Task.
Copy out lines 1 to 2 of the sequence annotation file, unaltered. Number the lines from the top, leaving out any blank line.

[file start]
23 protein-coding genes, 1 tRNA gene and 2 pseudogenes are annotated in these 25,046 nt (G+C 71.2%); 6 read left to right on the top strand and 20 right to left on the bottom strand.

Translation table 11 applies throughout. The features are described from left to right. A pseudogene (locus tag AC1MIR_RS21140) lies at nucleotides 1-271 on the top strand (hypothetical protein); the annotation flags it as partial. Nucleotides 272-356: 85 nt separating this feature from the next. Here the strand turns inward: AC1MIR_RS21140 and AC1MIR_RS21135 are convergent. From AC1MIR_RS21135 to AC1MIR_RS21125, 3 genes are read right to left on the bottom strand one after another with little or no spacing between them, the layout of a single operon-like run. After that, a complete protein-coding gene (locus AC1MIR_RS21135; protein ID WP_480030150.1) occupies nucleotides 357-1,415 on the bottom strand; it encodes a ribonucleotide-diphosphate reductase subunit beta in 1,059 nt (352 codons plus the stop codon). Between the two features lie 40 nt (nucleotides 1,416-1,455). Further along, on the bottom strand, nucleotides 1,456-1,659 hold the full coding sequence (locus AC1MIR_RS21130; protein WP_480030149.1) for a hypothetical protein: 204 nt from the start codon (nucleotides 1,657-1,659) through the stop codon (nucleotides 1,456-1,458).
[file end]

23 protein-coding genes, 1 tRNA gene and 2 pseudogenes are annotated in these 25,046 nt (G+C 71.2%); 6 read left to right on the top strand and 20 right to left on the bottom strand.

Translation table 11 applies throughout. The features are described from left to right. A pseudogene (locus tag AC1MIR_RS21140) lies at nucleotides 1-271 on the top strand (hypothetical protein); the annotation flags it as partial. Nucleotides 272-356: 85 nt separating this feature from the next. Here the strand turns inward: AC1MIR_RS21140 and AC1MIR_RS21135 are convergent. From AC1MIR_RS21135 to AC1MIR_RS21125, 3 genes are read right to left on the bottom strand one after another with little or no spacing between them, the layout of a single operon-like run. After that, a complete protein-coding gene (locus AC1MIR_RS21135; protein ID WP_480030150.1) occupies nucleotides 357-1,415 on the bottom strand; it encodes a ribonucleotide-diphosphate reductase subunit beta in 1,059 nt (352 codons plus the stop codon). Between the two features lie 40 nt (nucleotides 1,416-1,455). Further along, on the bottom strand, nucleotides 1,456-1,659 hold the full coding sequence (locus AC1MIR_RS21130; protein WP_480030149.1) for a hypothetical protein: 204 nt from the start codon (nucleotides 1,657-1,659) through the stop codon (nucleotides 1,456-1,458).